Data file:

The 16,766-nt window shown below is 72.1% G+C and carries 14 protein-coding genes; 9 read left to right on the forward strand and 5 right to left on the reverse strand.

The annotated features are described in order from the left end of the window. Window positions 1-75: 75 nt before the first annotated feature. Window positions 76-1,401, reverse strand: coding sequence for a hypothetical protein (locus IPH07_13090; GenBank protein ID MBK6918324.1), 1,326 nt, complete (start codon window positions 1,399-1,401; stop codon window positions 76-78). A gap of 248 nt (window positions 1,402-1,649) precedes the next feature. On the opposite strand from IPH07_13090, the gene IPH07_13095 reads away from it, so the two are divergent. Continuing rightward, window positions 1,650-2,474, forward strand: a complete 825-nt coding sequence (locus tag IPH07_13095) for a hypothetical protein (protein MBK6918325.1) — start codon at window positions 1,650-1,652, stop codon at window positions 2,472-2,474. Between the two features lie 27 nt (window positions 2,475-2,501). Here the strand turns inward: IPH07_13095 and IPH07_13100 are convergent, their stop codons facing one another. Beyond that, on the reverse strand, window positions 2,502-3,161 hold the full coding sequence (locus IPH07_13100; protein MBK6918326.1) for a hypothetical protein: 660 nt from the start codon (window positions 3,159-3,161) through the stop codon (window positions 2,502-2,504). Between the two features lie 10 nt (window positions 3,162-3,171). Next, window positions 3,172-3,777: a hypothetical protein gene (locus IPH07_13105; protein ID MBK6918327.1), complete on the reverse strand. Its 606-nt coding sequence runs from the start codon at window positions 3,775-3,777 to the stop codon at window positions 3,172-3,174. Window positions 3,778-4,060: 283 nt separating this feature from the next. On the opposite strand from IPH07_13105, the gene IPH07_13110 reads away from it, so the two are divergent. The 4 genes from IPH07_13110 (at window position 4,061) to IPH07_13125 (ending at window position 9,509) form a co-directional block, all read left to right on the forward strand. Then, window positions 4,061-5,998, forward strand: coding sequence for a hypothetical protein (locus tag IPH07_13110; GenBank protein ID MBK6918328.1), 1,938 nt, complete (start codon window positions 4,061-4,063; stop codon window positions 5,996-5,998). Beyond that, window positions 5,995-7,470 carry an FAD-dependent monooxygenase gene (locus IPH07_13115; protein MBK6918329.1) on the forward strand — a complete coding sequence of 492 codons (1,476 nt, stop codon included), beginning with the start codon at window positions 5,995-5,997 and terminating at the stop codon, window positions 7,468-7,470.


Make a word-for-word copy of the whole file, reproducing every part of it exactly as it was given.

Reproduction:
The 16,766-nt window shown below is 72.1% G+C and carries 14 protein-coding genes; 9 read left to right on the forward strand and 5 right to left on the reverse strand.

The annotated features are described in order from the left end of the window. Window positions 1-75: 75 nt before the first annotated feature. Window positions 76-1,401, reverse strand: coding sequence for a hypothetical protein (locus IPH07_13090; GenBank protein ID MBK6918324.1), 1,326 nt, complete (start codon window positions 1,399-1,401; stop codon window positions 76-78). A gap of 248 nt (window positions 1,402-1,649) precedes the next feature. On the opposite strand from IPH07_13090, the gene IPH07_13095 reads away from it, so the two are divergent. Continuing rightward, window positions 1,650-2,474, forward strand: a complete 825-nt coding sequence (locus tag IPH07_13095) for a hypothetical protein (protein MBK6918325.1) — start codon at window positions 1,650-1,652, stop codon at window positions 2,472-2,474. Between the two features lie 27 nt (window positions 2,475-2,501). Here the strand turns inward: IPH07_13095 and IPH07_13100 are convergent, their stop codons facing one another. Beyond that, on the reverse strand, window positions 2,502-3,161 hold the full coding sequence (locus IPH07_13100; protein MBK6918326.1) for a hypothetical protein: 660 nt from the start codon (window positions 3,159-3,161) through the stop codon (window positions 2,502-2,504). Between the two features lie 10 nt (window positions 3,162-3,171). Next, window positions 3,172-3,777: a hypothetical protein gene (locus IPH07_13105; protein ID MBK6918327.1), complete on the reverse strand. Its 606-nt coding sequence runs from the start codon at window positions 3,775-3,777 to the stop codon at window positions 3,172-3,174. Window positions 3,778-4,060: 283 nt separating this feature from the next. On the opposite strand from IPH07_13105, the gene IPH07_13110 reads away from it, so the two are divergent. The 4 genes from IPH07_13110 (at window position 4,061) to IPH07_13125 (ending at window position 9,509) form a co-directional block, all read left to right on the forward strand. Then, window positions 4,061-5,998, forward strand: coding sequence for a hypothetical protein (locus tag IPH07_13110; GenBank protein ID MBK6918328.1), 1,938 nt, complete (start codon window positions 4,061-4,063; stop codon window positions 5,996-5,998). Beyond that, window positions 5,995-7,470 carry an FAD-dependent monooxygenase gene (locus IPH07_13115; protein MBK6918329.1) on the forward strand — a complete coding sequence of 492 codons (1,476 nt, stop codon included), beginning with the start codon at window positions 5,995-5,997 and terminating at the stop codon, window positions 7,468-7,470.